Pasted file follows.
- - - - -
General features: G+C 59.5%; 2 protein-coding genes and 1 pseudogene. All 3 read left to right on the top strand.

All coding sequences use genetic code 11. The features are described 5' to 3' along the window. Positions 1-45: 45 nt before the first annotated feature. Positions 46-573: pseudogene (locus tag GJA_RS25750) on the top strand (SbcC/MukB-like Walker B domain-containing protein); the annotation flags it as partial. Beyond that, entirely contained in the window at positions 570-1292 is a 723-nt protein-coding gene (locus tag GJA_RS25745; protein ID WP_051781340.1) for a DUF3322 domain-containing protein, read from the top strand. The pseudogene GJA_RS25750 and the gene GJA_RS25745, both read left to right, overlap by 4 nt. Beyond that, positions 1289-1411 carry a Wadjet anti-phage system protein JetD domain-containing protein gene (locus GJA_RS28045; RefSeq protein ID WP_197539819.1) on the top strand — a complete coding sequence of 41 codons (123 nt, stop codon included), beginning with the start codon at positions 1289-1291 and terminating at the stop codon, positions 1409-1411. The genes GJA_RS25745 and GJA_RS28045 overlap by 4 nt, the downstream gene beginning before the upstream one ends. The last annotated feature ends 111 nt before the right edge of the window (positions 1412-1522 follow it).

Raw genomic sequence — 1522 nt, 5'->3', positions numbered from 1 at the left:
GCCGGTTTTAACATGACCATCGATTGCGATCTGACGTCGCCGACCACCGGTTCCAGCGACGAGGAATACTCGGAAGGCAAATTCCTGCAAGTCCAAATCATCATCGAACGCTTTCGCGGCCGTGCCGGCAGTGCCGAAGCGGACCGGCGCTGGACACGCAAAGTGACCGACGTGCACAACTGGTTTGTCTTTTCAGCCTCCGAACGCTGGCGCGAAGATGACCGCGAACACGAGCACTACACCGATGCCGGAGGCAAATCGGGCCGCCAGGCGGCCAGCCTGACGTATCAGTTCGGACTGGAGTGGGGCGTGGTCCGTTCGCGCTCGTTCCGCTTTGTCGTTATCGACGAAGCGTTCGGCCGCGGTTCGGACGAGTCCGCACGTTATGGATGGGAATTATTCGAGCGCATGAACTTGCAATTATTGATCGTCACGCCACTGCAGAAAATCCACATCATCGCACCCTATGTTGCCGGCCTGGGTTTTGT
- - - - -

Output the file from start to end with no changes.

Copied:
General features: G+C 59.5%; 2 protein-coding genes and 1 pseudogene. All 3 read left to right on the top strand.

All coding sequences use genetic code 11. The features are described 5' to 3' along the window. Positions 1-45: 45 nt before the first annotated feature. Positions 46-573: pseudogene (locus tag GJA_RS25750) on the top strand (SbcC/MukB-like Walker B domain-containing protein); the annotation flags it as partial. Beyond that, entirely contained in the window at positions 570-1292 is a 723-nt protein-coding gene (locus tag GJA_RS25745; protein ID WP_051781340.1) for a DUF3322 domain-containing protein, read from the top strand. The pseudogene GJA_RS25750 and the gene GJA_RS25745, both read left to right, overlap by 4 nt. Beyond that, positions 1289-1411 carry a Wadjet anti-phage system protein JetD domain-containing protein gene (locus GJA_RS28045; RefSeq protein ID WP_197539819.1) on the top strand — a complete coding sequence of 41 codons (123 nt, stop codon included), beginning with the start codon at positions 1289-1291 and terminating at the stop codon, positions 1409-1411. The genes GJA_RS25745 and GJA_RS28045 overlap by 4 nt, the downstream gene beginning before the upstream one ends. The last annotated feature ends 111 nt before the right edge of the window (positions 1412-1522 follow it).

Raw genomic sequence — 1522 nt, 5'->3', positions numbered from 1 at the left:
GCCGGTTTTAACATGACCATCGATTGCGATCTGACGTCGCCGACCACCGGTTCCAGCGACGAGGAATACTCGGAAGGCAAATTCCTGCAAGTCCAAATCATCATCGAACGCTTTCGCGGCCGTGCCGGCAGTGCCGAAGCGGACCGGCGCTGGACACGCAAAGTGACCGACGTGCACAACTGGTTTGTCTTTTCAGCCTCCGAACGCTGGCGCGAAGATGACCGCGAACACGAGCACTACACCGATGCCGGAGGCAAATCGGGCCGCCAGGCGGCCAGCCTGACGTATCAGTTCGGACTGGAGTGGGGCGTGGTCCGTTCGCGCTCGTTCCGCTTTGTCGTTATCGACGAAGCGTTCGGCCGCGGTTCGGACGAGTCCGCACGTTATGGATGGGAATTATTCGAGCGCATGAACTTGCAATTATTGATCGTCACGCCACTGCAGAAAATCCACATCATCGCACCCTATGTTGCCGGCCTGGGTTTTGT